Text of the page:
Avoiding the risks of climate change
Looking specifically at the US, I find it baffling that a country so obsessed with insurance and mitigating risk still seems to view climate change as such a far-off possibility that it's not worth the money it would cost to enact any viable policies. As anyone with a car knows, you need to invest in car insurance before you decide to go driving because there is a possibility, however remote, that you will get in an accident. If you wait until after you get in a car accident to purchase insurance, you have waited too long. I feel that we are at that point with climate change policy and that one way to frame the issue within the arena of public policy would be to tell policy makers that it's time we take out a huge insurance policy against the effects of climate change. As Gary Yohe pointed out, even Dick Cheney has declared that if there is a 1% chance of a really bad thing happening, then we should eliminate that 1%. The Department of Homeland Security is a risk mitigation institution, one that is both expensive and popular across party lines, whose mission is "to secure the nation from the many threats we face" (dhs.gov). These threats have mainly been presented as terrorist threats, however former Homeland Security Secretary Tom Ridge has stated, “It is in our national interest to confront the risk that climate change in vulnerable regions presents to American security" (pennlive.com). It seems that by describing climate change as a risk we cannot afford not to mitigate, we might be able to move the conversation across party lines, which might just give climate change policy the momentum it needs moving towards COP21 next December.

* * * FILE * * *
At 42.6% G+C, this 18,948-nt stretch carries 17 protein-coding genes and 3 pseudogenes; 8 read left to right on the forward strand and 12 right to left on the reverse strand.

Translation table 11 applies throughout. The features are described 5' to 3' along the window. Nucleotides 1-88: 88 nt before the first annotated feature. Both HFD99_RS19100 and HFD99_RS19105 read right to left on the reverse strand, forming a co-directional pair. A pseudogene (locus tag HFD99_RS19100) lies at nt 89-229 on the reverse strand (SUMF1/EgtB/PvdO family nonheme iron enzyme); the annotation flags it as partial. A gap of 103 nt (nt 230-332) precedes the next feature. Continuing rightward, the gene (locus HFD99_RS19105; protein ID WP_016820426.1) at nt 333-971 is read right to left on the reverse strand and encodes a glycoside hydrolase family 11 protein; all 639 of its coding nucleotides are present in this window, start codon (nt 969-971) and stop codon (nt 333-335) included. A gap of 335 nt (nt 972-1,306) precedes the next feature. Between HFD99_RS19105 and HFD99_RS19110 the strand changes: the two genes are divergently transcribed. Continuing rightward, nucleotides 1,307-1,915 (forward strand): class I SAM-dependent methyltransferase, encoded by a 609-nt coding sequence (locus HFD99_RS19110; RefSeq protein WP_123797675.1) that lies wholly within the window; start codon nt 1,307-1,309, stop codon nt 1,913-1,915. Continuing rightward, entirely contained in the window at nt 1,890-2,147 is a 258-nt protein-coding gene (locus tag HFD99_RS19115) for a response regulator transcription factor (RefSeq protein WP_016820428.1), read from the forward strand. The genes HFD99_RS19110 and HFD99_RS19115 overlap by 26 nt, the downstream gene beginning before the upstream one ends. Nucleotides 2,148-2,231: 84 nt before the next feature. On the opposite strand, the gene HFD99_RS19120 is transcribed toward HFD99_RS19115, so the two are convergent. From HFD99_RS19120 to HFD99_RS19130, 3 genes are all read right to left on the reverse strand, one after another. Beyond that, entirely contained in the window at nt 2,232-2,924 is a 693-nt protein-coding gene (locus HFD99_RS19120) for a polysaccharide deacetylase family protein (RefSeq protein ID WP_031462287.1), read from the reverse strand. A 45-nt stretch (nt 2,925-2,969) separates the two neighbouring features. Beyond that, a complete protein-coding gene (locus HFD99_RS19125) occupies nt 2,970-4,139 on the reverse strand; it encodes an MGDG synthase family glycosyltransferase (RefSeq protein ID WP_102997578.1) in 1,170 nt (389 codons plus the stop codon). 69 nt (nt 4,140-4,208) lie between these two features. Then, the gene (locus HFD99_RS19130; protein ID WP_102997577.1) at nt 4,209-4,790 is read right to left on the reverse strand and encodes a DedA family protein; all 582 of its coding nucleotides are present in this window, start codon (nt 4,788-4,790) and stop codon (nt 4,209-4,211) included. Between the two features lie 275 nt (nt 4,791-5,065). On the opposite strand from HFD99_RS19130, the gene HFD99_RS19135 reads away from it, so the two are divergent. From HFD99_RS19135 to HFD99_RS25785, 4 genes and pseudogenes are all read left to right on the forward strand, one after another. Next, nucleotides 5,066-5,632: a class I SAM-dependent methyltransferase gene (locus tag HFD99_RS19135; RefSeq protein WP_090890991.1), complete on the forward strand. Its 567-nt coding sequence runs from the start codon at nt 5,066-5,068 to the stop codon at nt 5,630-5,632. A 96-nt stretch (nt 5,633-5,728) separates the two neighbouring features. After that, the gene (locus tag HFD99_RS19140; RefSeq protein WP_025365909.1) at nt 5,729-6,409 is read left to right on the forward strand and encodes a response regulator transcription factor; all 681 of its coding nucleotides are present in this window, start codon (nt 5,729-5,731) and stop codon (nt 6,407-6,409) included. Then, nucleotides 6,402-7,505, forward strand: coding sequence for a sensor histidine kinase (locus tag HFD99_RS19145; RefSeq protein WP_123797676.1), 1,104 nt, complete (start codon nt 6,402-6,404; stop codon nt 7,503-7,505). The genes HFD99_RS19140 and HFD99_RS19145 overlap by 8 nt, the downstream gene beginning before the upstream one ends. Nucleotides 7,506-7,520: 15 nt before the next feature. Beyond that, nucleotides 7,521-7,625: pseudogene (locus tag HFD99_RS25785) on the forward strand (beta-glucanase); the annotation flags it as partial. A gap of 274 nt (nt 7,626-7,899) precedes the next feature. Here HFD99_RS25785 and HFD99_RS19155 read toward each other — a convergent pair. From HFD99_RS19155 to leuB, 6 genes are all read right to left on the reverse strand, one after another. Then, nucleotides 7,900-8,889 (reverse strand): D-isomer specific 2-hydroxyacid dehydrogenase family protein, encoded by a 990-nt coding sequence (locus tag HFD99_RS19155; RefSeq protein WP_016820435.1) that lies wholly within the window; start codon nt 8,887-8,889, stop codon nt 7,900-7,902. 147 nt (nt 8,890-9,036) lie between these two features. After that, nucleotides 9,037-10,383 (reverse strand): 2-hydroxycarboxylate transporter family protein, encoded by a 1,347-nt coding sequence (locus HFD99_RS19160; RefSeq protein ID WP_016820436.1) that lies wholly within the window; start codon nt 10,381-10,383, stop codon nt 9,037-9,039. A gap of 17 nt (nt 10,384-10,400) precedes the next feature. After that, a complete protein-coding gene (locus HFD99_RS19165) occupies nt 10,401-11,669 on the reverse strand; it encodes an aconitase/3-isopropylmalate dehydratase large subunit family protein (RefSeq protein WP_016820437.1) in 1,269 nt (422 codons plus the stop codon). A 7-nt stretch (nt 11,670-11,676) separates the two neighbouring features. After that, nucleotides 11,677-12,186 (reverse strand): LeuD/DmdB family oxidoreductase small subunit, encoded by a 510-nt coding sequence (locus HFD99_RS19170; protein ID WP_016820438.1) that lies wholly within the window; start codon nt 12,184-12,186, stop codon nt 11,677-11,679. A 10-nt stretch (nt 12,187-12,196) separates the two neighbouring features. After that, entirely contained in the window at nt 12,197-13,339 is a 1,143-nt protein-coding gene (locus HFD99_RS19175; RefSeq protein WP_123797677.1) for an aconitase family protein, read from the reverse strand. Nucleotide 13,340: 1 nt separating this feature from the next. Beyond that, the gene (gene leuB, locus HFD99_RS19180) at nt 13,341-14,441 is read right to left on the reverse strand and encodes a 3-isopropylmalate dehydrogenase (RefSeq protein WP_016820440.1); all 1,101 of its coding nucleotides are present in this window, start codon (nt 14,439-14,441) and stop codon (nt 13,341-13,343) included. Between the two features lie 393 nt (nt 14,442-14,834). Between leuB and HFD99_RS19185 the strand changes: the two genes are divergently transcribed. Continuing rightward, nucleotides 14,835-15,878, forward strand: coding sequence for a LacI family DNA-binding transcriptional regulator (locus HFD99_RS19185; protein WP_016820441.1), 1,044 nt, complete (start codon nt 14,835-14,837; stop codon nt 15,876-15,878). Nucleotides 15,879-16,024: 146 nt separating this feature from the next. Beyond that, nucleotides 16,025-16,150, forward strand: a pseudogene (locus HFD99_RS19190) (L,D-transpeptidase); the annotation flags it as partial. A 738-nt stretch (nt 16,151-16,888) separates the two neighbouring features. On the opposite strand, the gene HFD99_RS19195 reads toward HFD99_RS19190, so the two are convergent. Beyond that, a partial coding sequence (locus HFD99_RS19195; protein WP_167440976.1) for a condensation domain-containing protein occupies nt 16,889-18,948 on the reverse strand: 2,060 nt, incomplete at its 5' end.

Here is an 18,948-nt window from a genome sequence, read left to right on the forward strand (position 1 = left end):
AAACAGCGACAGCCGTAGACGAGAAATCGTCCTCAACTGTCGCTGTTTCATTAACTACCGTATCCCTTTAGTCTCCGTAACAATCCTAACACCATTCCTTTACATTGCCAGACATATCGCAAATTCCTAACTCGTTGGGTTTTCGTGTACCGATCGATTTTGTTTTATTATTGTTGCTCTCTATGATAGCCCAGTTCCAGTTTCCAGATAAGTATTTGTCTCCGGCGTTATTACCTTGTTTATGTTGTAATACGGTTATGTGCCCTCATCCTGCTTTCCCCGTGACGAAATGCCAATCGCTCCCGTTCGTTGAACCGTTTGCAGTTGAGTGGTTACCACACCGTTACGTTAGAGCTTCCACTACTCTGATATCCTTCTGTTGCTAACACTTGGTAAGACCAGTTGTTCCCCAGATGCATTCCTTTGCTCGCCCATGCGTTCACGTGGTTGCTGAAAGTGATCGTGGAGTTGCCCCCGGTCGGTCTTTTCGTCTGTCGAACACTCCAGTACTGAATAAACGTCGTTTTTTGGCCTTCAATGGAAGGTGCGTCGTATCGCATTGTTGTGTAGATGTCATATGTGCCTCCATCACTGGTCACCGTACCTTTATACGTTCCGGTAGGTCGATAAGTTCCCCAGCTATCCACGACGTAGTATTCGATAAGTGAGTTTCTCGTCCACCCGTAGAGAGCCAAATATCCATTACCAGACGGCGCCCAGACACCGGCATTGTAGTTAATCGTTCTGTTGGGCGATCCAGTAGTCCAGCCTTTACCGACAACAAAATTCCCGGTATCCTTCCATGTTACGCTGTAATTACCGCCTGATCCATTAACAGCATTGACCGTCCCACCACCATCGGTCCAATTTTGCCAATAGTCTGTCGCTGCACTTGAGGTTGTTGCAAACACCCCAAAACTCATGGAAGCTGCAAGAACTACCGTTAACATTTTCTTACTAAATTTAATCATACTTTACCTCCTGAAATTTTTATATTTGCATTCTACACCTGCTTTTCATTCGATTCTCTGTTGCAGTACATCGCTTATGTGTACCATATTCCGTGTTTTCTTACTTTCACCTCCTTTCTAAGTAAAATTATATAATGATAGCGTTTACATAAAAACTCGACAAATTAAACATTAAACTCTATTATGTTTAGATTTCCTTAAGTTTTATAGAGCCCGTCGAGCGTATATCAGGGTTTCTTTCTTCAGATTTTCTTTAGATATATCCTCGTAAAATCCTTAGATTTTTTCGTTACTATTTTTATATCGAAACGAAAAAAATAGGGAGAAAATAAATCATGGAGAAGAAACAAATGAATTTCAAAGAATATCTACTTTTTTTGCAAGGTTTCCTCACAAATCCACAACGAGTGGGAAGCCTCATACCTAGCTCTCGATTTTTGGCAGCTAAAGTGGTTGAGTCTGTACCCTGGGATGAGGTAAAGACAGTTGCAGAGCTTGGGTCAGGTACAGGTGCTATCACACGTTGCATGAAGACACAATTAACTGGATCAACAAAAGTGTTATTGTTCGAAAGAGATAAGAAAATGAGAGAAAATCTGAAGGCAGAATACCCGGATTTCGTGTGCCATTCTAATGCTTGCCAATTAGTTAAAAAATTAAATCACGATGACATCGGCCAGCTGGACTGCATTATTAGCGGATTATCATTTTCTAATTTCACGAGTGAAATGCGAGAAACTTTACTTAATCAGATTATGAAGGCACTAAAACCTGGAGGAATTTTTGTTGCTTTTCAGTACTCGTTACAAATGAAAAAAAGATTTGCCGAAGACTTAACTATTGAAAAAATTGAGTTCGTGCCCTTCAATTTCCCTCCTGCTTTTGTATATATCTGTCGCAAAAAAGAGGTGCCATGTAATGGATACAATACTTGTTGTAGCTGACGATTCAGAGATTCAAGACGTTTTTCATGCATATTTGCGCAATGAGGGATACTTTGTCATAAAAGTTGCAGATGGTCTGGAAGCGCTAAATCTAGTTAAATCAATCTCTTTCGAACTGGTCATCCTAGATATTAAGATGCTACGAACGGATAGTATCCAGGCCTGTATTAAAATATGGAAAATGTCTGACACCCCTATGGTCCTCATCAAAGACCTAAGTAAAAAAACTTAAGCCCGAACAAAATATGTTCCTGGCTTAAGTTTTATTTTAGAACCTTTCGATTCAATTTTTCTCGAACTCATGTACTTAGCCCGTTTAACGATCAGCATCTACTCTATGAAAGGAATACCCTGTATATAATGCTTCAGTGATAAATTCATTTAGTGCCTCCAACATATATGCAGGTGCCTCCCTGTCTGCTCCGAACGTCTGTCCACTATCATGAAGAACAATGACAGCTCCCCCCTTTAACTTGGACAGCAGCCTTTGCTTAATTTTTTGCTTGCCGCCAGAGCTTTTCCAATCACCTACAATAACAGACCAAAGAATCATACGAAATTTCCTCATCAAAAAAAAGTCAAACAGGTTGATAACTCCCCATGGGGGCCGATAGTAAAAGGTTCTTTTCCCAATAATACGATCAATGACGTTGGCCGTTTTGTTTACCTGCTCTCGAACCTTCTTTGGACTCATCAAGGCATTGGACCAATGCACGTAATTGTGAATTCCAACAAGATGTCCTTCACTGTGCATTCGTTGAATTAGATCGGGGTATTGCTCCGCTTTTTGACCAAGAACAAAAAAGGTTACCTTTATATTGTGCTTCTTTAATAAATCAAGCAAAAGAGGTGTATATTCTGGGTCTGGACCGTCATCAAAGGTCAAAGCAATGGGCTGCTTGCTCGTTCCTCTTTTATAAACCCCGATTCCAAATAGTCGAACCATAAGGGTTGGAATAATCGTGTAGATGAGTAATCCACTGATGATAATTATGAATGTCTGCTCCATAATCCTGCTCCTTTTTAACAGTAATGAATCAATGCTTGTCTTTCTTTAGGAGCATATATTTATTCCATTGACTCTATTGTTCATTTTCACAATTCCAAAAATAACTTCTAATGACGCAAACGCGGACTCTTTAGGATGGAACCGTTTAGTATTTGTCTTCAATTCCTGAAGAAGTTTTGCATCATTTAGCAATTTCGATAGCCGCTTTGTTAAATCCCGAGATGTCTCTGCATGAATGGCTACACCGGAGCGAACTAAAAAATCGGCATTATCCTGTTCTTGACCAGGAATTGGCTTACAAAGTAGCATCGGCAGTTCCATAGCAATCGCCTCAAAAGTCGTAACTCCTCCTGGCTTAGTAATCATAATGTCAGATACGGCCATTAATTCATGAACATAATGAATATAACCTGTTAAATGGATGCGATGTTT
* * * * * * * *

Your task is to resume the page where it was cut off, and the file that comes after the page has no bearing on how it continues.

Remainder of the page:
One of the problems with comparing climate change policy and the costs associated with it to a giant insurance policy is this: it does not bring the conversation down to a personal scale, as Prof Kammen suggests. It's important to make climate change mitigation palatable and to create a system that people want to engage with (Jessica Matthews). One way to do this is to break the giant problem of climate change down into clear paths of action, highlighting the areas that need innovation and where the opportunities are for ordinary Americans to make their mark. Mitigating the effects of climate change calls for no less than a new industrial revolution but this should not be daunting, it should be exciting; it should be folded into the American Dream, helping people feel that this is a moment when their big idea could shift the course of human development. We need to remind people that climate change policy suggests win win solutions. The rhetoric needs to shift from phrases that connote fear, limiting growth, high costs, and government interference to phrases like economic growth, jobs, and innovation that remind people that climate change policy is a win for the economy, a win for our enjoyment of life, and a win for the opportunities of our children.